Between December 1860 and February 1861 or Secession Winter, seven states left the Union. Those against secession thought Southern leaders intended to create an oligarchy or monarchy. The people asked what would the character of the government look like? Would it look like the ‘Old Constitution’ of 1789? ‘The people’ were frightened, including former Governor Neil Brown of Tennessee.
The Crittenden Compromise
During Secession Winter, ‘the people’s fear pushed politicians to back legislation to Federally protect the 3/5s Clause. One such proposed Constitutional amendment was the ‘Crittenden Compromise’ in December 1860. The bill for the ‘Compromise’ failed to pass in the US Senate. At the Washington Peace Conference, ‘Crittenden’s Compromise‘ passed the Convention of States committee and sent back to the US Senate. The US Senate, again, voted it down in February 1861.
The Montgomery Convention
While the States met at Washington Peace Conference, the secessionists met in Montgomery, Alabama to create a new confederacy of States. On March 11th, 1861, the Provisional Congress of the Confederate States ratified its new Constitution. The telegraph carried its character to ‘the people’ of the world. The new government modeled the “Constitution of the United States” based on the idea of federalism with three branches, Executive, Judicial and Legislative. Although, the new compact had some marked differences from the former which this article won’t address.
On his way to Richmond, Confederate Vice President Stephens stops off in Savannah, Georgia to promote the new government.
It’s March 18, 1861. It’s half past seven o’clock at the Athenaeum. Before a packed house, Stephens delivers one of the most controversial speeches of 20th Century. Historians call it “The Cornerstone Speech”. Besides making some interesting comments on the foundations of the new government or believed to have, Vice President Stephens makes an interesting comparison. According to the Savannah Republican, Stephens points out the Permanent Constitution of the Confederate States contains the same rights and principles as in the Constitution of the United States.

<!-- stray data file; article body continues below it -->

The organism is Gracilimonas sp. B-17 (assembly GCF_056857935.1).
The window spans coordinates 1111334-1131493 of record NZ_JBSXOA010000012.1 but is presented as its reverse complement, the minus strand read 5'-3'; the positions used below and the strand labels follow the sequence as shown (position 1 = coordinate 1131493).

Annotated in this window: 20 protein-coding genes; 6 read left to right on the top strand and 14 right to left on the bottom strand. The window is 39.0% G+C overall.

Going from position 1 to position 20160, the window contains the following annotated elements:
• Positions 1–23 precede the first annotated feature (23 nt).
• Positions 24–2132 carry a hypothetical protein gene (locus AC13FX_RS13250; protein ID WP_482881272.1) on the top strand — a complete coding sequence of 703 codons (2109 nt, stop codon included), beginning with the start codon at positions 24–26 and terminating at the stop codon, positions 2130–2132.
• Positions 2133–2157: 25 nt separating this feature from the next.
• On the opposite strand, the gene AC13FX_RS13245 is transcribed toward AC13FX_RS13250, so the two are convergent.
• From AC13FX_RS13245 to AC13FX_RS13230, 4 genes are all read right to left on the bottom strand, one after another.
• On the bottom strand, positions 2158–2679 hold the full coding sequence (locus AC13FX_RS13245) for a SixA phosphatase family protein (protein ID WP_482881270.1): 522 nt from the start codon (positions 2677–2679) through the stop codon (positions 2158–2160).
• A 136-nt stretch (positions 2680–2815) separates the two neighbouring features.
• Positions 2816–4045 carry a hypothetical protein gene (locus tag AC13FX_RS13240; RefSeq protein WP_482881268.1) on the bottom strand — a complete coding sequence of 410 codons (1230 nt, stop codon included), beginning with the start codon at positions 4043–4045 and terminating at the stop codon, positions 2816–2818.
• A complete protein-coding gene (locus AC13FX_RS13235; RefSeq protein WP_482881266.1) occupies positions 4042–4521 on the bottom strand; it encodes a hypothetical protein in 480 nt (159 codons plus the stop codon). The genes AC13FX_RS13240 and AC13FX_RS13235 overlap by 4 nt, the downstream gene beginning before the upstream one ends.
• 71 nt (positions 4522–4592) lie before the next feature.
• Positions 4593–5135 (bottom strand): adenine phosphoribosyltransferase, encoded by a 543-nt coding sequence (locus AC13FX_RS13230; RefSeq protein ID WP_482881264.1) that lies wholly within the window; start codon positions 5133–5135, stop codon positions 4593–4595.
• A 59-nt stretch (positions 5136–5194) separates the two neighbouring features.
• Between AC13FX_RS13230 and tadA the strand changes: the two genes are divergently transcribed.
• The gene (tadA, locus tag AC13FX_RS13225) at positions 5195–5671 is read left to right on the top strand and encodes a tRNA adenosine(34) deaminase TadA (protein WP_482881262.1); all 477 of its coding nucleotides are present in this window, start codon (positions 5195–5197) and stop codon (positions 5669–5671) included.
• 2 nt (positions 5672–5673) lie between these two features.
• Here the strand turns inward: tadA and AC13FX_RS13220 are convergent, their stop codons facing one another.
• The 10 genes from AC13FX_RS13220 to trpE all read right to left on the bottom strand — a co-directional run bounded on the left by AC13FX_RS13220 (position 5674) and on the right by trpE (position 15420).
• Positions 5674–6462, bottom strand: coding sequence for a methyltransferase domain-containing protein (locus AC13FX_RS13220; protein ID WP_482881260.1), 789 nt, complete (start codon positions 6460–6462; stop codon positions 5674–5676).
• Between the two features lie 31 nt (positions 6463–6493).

Why was making that point important for Vice President Stephens? Americans were suspicious of the secessionist leadership. By the time they met in Montgomery to create a new compact, seven states had already left the Union by legislative action, not ratified through a popular vote by ‘the people’, except for Texas, which did both. The people wondered what the secessionists intended to do with their power? Did they intend to give full representation to the slave? Did they intend to burden the people with taxes to maintain and grow the new government? Would ‘the people’ be represented differently in the Confederacy?
What comparison did Vice President Stephens make about the “New Constitution” and the “Old Constitution”?
“The new Constitution or form of Government, constitutes the subject to which your attention will be partly invited. In reference to it, I make this first general remark. It amply secures all our ancient rights, franchises and privileges. All the great principles of Magna Charta are retained in it. No citizen is deprived of his life, liberty or property, but by the judgement of his peers, under the laws of the land. The great principle of religious liberty, which was the honor and pride of the Old Constitution, is still maintained and secured. All the essentials of the old Constitution, which have endeared into the hearts and the American people, have been preserved and perpetuated.”SOURCE: The Charleston Daily Courier – Charleston, SC – March 25, 1861 – Page 4 – Savannah Republican
NOTE: Vice President Stephens refers to the “Constitution of the United States” as that “Old Constitution.
The 3/5s Clause
Unquestionably, Americans feared an oligarchy; ‘The people’ feared being under represented. They feared additional taxation. What was the Confederate founders plan to solve the problem? Install Article 1, Section 2, Clause 3, or the 3/5s Clause, from the “Old Constitution” in the new compact. The States, with no or smaller slave populations, would not be under represented in the Confederacy.
‘The people’ needed reassuring and Vice President Stephens provided that in his speech in Savannah. He reassured the American people, especially those in the Border States, of the federal character and style of the Confederate government which was no different from of the ‘general government’ of the United States.
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